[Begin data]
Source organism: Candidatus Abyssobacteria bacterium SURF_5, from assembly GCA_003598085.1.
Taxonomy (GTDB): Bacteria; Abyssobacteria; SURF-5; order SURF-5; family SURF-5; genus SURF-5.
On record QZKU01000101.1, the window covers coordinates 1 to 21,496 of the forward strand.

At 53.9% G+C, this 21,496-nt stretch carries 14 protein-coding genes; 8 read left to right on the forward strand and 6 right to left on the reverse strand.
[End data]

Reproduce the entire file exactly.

Source organism: Candidatus Abyssobacteria bacterium SURF_5, from assembly GCA_003598085.1.
Taxonomy (GTDB): Bacteria; Abyssobacteria; SURF-5; order SURF-5; family SURF-5; genus SURF-5.
On record QZKU01000101.1, the window covers coordinates 1 to 21,496 of the forward strand.

At 53.9% G+C, this 21,496-nt stretch carries 14 protein-coding genes; 8 read left to right on the forward strand and 6 right to left on the reverse strand.